Male Brain

There is considerable debate in the cognitive psychology community concerning the origins of gender related behaviors.   There is compelling evidence that the male brain operates differently than the female brain, however, some researchers say these differences are not significant and differences in gender behaviors are shaped more by social norms than biological determinism.   Those who put more stock in our genetic legacy, shaped by millions of years of evolution, point to animal studies – especially among primates – to underscore differences in gender behavior.   After all these animals are not shaped by cultural norms.  In addition, a number of infant studies especially those involving preferences in shapes and emotional response also reinforces the notion that biological gender does shape they way we think and process information.  On the other hand, the feminist movement has pointed out that many limitations traditionally based on women are due to misplaced emphasis on biological differences.   There is certainly truth to this argument but it does not negate the role of biology entirely.  Instead of attempting to review the extensive literature on both sides of the nature vs. nurture debate about gender behavior I will focus on one fairly definitive study that highlights an important difference between men and women.

This particular study found evidence that on average women tend to retain stronger memories for emotional events than men.  The area of the brain which plays a large part in our emotional life is the amygdala.  The right amygdala, which is larger in the male brain, is also linked with taking action as well as being linked to negative emotions which may help explain why males tend to respond to emotionally stressful stimuli physically. The left amygdala which is larger in women allows for the recall of details but it also results in more thought rather than action in response to emotionally stressful stimuli which may explain the absence of physical response in women.

The take away is that when a man experiences emotions such as fear and anger the tendency will be to respond physically.   What is significant is how a man utilizes the physical energy released by his amygdala.  The expression of physicality corresponds to the warrior archetype.   In the light, a man uses his physical energy to protect and defend his family, tribe, etc.   In the shadow a man uses his physicality to dominate and commit violent acts.   Instead of teaching our boys to curb their warrior and act more like a female, we should emphasize and help boys and young men understand the positive aspects of physical energy and how to best utilize it.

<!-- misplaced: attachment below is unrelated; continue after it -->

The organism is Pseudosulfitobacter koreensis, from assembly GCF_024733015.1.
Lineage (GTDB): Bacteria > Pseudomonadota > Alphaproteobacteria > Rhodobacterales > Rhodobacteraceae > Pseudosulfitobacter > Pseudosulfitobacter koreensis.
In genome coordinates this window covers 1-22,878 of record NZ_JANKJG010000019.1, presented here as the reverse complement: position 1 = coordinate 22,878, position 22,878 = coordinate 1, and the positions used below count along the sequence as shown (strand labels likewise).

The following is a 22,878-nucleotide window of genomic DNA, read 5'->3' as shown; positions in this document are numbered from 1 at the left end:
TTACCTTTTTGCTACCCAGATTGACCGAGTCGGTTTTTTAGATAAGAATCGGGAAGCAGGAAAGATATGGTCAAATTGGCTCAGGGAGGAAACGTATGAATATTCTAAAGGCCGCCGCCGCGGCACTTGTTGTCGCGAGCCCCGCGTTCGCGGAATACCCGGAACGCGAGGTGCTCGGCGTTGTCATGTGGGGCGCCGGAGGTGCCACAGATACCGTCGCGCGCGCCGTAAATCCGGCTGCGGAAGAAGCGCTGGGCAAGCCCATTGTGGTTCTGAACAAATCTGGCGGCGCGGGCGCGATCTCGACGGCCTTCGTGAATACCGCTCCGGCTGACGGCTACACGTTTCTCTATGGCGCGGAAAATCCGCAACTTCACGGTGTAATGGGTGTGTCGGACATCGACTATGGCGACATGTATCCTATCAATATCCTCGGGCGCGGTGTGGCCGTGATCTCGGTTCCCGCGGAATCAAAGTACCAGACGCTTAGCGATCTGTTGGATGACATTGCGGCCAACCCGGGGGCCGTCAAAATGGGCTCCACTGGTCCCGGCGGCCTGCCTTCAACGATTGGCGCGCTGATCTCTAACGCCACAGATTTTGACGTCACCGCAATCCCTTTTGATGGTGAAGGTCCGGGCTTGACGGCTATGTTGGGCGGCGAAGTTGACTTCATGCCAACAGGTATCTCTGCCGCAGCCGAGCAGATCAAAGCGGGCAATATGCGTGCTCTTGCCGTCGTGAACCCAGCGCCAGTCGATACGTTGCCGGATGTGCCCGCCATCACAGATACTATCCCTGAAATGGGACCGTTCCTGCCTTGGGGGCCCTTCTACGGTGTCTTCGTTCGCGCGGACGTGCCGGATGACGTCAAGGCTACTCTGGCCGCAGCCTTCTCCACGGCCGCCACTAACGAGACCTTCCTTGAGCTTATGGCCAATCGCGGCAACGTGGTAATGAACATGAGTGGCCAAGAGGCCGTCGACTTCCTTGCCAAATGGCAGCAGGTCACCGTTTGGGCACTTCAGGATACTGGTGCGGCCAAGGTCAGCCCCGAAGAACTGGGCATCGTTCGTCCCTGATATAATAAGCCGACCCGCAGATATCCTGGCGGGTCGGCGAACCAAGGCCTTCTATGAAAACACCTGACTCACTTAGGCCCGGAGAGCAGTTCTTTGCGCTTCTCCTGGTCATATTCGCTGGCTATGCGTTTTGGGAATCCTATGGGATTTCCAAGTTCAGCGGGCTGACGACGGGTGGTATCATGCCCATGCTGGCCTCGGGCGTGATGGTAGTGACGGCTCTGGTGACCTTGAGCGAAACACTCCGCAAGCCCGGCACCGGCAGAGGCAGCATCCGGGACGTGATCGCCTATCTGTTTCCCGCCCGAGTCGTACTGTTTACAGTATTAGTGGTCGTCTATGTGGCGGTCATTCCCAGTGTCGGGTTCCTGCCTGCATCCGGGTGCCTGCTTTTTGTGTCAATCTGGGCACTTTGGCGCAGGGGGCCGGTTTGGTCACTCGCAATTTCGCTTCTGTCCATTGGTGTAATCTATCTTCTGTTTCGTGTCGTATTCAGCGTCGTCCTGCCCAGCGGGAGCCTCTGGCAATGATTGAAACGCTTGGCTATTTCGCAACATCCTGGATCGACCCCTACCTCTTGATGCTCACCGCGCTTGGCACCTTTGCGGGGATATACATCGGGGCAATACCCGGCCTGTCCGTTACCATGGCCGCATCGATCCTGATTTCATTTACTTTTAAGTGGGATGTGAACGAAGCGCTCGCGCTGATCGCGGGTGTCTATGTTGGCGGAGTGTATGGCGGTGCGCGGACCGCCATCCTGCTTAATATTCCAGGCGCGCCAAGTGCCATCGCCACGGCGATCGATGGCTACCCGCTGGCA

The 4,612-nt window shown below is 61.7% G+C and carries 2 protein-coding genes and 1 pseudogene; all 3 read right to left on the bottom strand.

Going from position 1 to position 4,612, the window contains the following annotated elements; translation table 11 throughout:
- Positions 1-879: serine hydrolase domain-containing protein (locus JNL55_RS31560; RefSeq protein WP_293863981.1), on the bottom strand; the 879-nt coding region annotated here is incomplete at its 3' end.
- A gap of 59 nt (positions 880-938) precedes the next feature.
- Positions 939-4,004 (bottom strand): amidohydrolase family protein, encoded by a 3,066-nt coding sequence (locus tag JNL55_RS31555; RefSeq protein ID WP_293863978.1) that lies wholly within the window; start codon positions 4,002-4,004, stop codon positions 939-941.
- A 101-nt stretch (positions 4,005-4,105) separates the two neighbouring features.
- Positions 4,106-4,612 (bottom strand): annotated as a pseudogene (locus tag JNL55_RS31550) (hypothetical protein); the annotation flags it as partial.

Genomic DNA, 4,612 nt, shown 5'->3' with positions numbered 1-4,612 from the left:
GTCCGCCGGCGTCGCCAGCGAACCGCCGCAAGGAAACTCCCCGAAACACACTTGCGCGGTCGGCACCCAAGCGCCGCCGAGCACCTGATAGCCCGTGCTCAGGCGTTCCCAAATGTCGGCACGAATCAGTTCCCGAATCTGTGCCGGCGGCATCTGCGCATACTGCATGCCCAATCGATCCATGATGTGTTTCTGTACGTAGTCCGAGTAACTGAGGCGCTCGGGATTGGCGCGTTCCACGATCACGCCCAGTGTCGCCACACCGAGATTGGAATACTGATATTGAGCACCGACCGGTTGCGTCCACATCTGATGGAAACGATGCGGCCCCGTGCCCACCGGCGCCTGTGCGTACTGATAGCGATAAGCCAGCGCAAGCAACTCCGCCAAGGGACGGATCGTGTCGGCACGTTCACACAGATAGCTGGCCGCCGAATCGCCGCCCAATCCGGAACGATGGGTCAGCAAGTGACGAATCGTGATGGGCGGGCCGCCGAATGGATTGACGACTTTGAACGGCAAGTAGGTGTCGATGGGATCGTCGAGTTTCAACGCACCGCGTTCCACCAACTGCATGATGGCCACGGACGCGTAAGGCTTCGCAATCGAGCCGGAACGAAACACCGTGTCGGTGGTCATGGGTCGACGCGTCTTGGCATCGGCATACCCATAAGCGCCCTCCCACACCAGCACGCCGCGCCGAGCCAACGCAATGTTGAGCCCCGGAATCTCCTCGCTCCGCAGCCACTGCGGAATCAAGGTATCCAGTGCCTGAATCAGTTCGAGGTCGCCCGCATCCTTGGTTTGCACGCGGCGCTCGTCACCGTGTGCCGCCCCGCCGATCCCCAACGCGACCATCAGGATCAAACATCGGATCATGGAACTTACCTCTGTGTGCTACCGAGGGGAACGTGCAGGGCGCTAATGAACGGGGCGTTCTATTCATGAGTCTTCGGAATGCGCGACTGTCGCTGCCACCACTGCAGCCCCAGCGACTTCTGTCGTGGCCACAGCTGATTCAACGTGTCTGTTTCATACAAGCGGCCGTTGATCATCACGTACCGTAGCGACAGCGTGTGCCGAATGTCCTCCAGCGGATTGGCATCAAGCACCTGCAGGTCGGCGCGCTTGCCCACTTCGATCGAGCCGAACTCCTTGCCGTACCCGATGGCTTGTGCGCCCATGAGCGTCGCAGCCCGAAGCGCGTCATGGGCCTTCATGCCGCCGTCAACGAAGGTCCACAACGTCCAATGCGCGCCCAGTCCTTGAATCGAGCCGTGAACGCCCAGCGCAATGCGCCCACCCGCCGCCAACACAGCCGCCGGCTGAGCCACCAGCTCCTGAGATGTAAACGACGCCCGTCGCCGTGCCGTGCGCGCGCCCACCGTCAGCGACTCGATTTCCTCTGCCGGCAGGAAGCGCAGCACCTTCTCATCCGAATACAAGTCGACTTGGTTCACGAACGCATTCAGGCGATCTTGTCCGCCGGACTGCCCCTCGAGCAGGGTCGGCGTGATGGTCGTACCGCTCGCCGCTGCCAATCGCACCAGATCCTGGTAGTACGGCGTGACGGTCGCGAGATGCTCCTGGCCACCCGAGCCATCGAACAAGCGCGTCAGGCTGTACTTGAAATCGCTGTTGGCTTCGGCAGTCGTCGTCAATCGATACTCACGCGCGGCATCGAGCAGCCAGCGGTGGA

Little Women

Recently a male movie critic, while reviewing the recent film rendition of “Little Women,” stated that he was almost embarrassed to admit that he had seen the movie and that men in general who purposely avoided the movie or who saw it and liked the movie are hiding in the closet.    His opinion is that men are reluctant or ashamed to see a movie that focuses on compassion, generosity and kindness displayed by women because men see these traits as  not being masculine.  The familiar trope that men are cold, hard hearted and out of touch with emotions other than anger is again tossed out as it is an unquestioned truth.

I did see the movie and am not embarrassed to admit it.   It was well acted and visually attractive.  However what bothered me about the movie, actually the book Little Women, is that insufficient attention is given to the virtue of the men involved with the female characters.   Mr. March, the husband and father of the four sisters makes his appearance towards the end of the movie when he returns from fighting in the Civil War.    Is it possible that the reason his wife and four daughters are fundamentally well adjusted and loyal to him is because he is a good father?  Very little attention is given in the script to the influence this good father and husband had on creating a cohesive and healthy family life.   Another character that seems to be undervalued is Mr. Laurence.  He is the wealthy neighbor who is kind and generous to the March family including allowing one of the daughters access to his home to play his piano and then he gives her the piano. 

Unfortunately, those who champion the movie as an homage to the resiliency and virtue of women forget that male energy also contributed to the characters of the women in the story.  In general the countless examples of men supporting each other and their families is not sufficiently  recognized as compassion, generosity and kindness.   Society benefits when we value the synergism created by the uniqueness of male energy combined with the uniqueness of female energy.  The simplistic notion of gender neutrality negates this synergy with the false narrative that men and women are essentially the same.  Families thrive when both a mother and a father are actively involved in the parenting journey.

Man Shaming